- Rather than costumes, some schools offer black armbands to students who want to honor the Native Americans who died at the hands of Columbus and his sailors.
TEACH ABOUT NATIVE AMERICANS TODAY AND IN THE 500 YEARS SINCE COLUMBUS
- Show your students the incredible TED talks and photography by Matika Wilbur, Swinomish and Tulalip photographer who is documenting images and stories from the 562 Tribal Nations in the U.S. today. Join her mailing list.
- Invite students to respond to Matika Wilbur’s challenge to learn the names of the almost 600 federally recognized Tribal Nations in the U.S. today.
- Challenge students to learn the names of 50 Tribal Nations near you. Who was there before you?
- Help students understand: it was not a weakness of culture on the part of Native Americans that led to their exploitation by Europeans, it was a disrespect for Native people and their cultures on the part of the Europeans.
- Read “An Indigenous People’s History of the United States” or the same book in the “For Young People” version by Roxanne Dunbar Ortiz.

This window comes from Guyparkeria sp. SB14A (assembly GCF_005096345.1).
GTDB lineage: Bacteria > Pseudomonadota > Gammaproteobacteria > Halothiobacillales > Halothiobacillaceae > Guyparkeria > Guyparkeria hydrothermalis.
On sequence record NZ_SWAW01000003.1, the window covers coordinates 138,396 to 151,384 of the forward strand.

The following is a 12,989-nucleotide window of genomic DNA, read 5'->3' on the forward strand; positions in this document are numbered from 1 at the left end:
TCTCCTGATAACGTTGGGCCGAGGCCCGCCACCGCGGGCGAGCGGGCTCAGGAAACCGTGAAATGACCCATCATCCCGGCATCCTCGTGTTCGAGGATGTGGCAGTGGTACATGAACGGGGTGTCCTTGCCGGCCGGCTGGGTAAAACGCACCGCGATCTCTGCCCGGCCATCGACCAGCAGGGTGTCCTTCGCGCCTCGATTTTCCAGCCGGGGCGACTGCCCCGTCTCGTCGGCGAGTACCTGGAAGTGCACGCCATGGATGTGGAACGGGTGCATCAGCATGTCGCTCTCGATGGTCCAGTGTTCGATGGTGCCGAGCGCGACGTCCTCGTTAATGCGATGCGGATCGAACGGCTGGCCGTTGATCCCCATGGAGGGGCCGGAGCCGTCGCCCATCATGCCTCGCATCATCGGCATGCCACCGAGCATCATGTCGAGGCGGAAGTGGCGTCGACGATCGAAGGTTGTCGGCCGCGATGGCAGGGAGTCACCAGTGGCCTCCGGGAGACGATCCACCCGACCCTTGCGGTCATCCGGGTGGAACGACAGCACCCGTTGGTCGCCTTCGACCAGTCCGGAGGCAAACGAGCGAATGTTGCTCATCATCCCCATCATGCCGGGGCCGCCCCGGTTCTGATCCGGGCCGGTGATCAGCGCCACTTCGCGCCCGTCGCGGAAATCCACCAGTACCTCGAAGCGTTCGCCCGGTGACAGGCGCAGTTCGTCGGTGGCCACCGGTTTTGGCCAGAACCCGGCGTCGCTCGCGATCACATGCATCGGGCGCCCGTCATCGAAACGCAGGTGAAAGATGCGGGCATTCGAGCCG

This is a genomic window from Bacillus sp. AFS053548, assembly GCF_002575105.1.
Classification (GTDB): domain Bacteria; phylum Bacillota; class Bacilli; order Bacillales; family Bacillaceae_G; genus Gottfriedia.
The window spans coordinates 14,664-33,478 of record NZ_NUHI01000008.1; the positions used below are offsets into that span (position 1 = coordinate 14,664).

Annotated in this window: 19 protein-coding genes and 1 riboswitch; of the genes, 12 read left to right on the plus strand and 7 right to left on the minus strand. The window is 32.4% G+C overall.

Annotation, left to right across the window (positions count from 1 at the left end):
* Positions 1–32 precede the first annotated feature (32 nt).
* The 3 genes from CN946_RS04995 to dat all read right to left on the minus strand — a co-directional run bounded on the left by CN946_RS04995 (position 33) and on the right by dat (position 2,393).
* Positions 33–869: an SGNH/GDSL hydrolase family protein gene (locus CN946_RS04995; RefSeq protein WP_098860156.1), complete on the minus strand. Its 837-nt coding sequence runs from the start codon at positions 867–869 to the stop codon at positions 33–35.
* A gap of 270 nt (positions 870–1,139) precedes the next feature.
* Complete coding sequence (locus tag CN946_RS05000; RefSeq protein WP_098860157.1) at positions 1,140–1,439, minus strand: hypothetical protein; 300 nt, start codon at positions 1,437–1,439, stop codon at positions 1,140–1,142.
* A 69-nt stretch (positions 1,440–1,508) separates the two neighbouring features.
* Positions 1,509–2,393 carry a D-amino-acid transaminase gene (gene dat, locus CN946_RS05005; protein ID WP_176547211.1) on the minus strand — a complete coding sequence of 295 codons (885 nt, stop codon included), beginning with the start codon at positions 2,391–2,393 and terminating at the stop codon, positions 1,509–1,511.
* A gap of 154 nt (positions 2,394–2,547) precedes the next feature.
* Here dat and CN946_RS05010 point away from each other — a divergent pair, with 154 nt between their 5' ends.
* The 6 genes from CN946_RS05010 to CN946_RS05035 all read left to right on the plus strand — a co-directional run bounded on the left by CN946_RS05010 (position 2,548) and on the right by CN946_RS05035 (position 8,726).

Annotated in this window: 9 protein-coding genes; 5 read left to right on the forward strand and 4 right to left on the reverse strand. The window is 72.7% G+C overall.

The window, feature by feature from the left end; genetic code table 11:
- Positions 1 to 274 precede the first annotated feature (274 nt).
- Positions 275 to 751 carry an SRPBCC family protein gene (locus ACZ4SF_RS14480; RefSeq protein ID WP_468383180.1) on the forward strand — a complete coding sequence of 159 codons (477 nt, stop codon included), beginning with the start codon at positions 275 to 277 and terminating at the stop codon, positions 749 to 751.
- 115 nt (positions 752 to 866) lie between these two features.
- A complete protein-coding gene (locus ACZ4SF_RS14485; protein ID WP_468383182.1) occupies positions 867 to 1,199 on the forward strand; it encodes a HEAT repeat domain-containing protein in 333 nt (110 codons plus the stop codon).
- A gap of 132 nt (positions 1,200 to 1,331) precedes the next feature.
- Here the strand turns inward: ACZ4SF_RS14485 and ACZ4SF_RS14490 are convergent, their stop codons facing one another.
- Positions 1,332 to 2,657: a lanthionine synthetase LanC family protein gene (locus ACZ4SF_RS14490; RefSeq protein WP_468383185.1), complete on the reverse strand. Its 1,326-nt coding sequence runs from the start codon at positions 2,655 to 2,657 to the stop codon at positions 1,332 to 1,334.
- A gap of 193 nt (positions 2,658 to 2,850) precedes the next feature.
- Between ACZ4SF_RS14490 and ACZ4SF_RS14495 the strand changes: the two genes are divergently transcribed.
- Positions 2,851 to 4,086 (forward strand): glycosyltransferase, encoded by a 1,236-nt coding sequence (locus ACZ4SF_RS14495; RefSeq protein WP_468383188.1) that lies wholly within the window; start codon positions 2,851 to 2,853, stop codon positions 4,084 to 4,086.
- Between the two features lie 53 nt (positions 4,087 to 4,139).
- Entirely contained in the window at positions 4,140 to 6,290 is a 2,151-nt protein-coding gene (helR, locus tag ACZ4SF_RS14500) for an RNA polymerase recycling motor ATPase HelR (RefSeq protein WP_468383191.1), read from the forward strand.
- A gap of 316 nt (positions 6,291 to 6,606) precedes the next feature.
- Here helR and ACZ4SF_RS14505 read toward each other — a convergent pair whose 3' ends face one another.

- Read Maria Battiste’s “Decolonizing Education.”
- Read news stories that catalog local and national stories of Native people.
- Follow the sites listed below for recommended reading and blogs.
IDENTIFY AND ROOT OUT STEREOTYPES FROM YOUR CURRICULUM AND MATERIALS
- In ABC books, is “E” for Eskimo or “I” for Indian? Are children shown “playing Indian”?
- Are Native people shown as savages or primitive people rather than as human beings who are members of a highly complex society?
- Are Native people always shown the same, without regard for the cultural, religious and language differences among tribes?
- Are Native people described with racist imagery, such as “half-naked,” “brutal” or “bloodthirsty”? Do the Native people speak in short, inarticulate sentences such as “Me go. Soldier make fire. We now hide.”?
- Is Native culture depicted in a condescending way in which, for example, religious beliefs are “superstitions”? Is there a paternalistic distinction between “them” and “us”?
An earlier version of this post originally ran on Education Post’s blog here.